Fall is here. Leaves display their brilliant colors as September wanes into October. Days shorten in the journey from equinox to solstice as the rising sun creeps south along the horizon from October, through gray November into snowy December. Then it seems to say, enough, halts and turns north once again. Life on the prairie prepares for this long rest during the cold winter in Wisconsin. Animals produce the young of the next generation, then find a way to survive by burrowing underground or into a safe crevice, leaving the scene all together, or just toughing it out. Hibernation, migration, toughness. Plants, of course, are stuck in one place, and must survive by different strategies. The shorter days and colder temperatures somehow signal the plants that the time is ripe to prepare. Most perennials actively lose their leaves and enter their own form of hibernation. Metabolism above ground grinds to a halt, water is shed, while sugars are concentrated into a sort of antifreeze to protect the exposed parts of the plant. The annuals put their faith in the many seeds they disperse into the surroundings. Abscission, dormancy, seed dispersal. All of this in the final act on the prairie. But wait, not all is done quite yet! One of the stars of the final act has just come on stage- the Asters!
Asters bloom much later than most plants on the prairie and are very important sources of food for many insects preparing for winter. Go see for yourself- most of them are covered with a wide variety of native bees! And they are out there in force with many varieties popping up along the road, in fields, and on the prairie. But asters can be tough to identify. They are kind of like the warblers of the birding world that many of us must relearn each year when they come through. Most of the other plants on the prairie emerge in the excitement of spring or summer, commanding our attention and making us eager to identify them as they grow and bloom. But asters come late in the game and might miss our attention as we rake the leaves, tidy up the garden, and take down the flower baskets preparing for our own winter.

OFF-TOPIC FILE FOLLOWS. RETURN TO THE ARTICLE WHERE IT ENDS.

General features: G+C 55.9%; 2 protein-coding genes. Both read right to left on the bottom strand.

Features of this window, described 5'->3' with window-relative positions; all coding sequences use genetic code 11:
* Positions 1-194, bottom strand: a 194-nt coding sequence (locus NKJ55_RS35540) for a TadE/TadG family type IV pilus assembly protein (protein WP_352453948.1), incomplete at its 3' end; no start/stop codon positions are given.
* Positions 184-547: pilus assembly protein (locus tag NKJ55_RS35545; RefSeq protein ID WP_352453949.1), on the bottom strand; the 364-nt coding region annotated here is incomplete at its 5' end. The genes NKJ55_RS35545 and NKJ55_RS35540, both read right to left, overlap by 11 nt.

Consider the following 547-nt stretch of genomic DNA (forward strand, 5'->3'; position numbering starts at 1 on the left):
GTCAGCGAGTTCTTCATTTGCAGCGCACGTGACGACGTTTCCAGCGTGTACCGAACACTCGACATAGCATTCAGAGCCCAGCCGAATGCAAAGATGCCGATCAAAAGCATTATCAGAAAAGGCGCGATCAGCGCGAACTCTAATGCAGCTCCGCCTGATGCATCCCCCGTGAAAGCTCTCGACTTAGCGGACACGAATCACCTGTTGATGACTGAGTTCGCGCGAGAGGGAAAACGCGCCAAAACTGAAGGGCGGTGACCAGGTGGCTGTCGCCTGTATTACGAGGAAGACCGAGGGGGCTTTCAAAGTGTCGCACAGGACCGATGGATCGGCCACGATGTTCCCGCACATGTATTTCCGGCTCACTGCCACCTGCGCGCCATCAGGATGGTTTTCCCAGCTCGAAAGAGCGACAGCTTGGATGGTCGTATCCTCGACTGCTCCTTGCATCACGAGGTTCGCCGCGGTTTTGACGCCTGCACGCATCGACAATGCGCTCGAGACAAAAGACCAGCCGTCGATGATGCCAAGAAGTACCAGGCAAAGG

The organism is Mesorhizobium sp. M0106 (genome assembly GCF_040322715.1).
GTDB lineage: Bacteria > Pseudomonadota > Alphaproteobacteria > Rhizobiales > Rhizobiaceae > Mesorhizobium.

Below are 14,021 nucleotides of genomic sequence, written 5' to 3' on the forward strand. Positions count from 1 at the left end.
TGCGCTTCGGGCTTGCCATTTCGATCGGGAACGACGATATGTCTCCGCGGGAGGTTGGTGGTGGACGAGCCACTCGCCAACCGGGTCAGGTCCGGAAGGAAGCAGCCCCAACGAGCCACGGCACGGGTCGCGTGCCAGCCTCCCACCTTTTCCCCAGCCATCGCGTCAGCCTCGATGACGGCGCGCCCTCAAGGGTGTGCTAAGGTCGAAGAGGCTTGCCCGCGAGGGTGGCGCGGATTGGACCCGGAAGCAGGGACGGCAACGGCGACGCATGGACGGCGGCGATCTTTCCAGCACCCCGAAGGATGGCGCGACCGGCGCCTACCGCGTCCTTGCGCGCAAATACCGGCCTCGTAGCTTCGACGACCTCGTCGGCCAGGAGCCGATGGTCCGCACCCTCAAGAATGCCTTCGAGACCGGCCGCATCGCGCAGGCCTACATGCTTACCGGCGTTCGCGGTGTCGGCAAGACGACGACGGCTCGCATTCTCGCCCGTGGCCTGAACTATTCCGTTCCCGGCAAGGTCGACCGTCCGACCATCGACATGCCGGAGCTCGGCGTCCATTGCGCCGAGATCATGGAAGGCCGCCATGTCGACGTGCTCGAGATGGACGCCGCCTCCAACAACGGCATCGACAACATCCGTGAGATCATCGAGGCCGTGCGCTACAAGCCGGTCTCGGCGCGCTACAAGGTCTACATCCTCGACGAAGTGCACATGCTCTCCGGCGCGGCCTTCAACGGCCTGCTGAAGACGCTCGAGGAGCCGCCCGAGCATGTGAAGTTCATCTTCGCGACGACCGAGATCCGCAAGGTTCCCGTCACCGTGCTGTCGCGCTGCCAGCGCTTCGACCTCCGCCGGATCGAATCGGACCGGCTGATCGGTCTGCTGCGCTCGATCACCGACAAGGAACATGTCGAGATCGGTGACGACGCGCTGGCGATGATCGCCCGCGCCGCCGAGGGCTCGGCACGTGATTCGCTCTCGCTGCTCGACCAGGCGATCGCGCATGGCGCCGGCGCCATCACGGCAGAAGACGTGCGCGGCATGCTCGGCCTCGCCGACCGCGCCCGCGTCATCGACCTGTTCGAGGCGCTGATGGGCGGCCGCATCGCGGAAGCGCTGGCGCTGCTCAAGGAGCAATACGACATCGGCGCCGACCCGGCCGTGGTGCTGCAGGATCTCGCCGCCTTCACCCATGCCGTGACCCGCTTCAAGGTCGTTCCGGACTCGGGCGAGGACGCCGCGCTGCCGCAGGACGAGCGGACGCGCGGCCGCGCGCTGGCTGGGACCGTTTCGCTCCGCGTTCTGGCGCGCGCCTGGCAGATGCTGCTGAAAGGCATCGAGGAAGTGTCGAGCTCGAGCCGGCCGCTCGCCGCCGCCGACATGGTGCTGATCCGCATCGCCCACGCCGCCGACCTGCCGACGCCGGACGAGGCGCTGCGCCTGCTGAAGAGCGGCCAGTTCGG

But they are too beautiful and important to go unnoticed! And noticing something often involves seeing it in enough detail to being able to identify it. How should this be done for those pesky asters? Well, some start by grouping them into white vs blue/pink/purple. Then, in what habitat they are growing. Next, by looking at the flowers- how wide, how many petals, then the leaves- are they heart-shaped, clasping, do they have teeth, are they hairy? Is the stem hairy? The book, Wildflowers of Wisconsin and the Great Lakes Region by Black and Judziewicz, and the website Minnesota Wildflowers are excellent resources. Eventually, however, it can become second nature and a glance at the overall form mixed with a few details can be enough for identification of many aster species.
Here's one that many of us know and love- the New England aster (with a couple of bumblebees):
Now, here's one for you to try to identify:
A birds eye view:
Height about 42 inches. Stem not hairy:
Flower white with a hint of blue, diameter about 0.5 to 0.75 inch with about 10-12 petals:
Heart-shaped lower leaf about 5 inches long, 2.5 wide, smooth texture:
A magnifying loupe to look for hairs- minimal on central vein:
There are your clues. Maybe stop here, get out your references, and see if you can identify this aster before the answer appears below.
As mentioned above, most asters will have a bunch of native bees foraging on them. Here are two common ones that were on our particular aster.
A metallic green sweat bee, one of the Augochlorini tribe:
Another sweat bee, maybe Halictus ligatus:
So, what is the aster above? It is Commom Blue Heart-Leaved or Wood Aster, Symphyotrichum cordifolium!
Now go out there before it’s too late and enjoy the rest of the asters while they are still in full bloom and feeding all those native bees!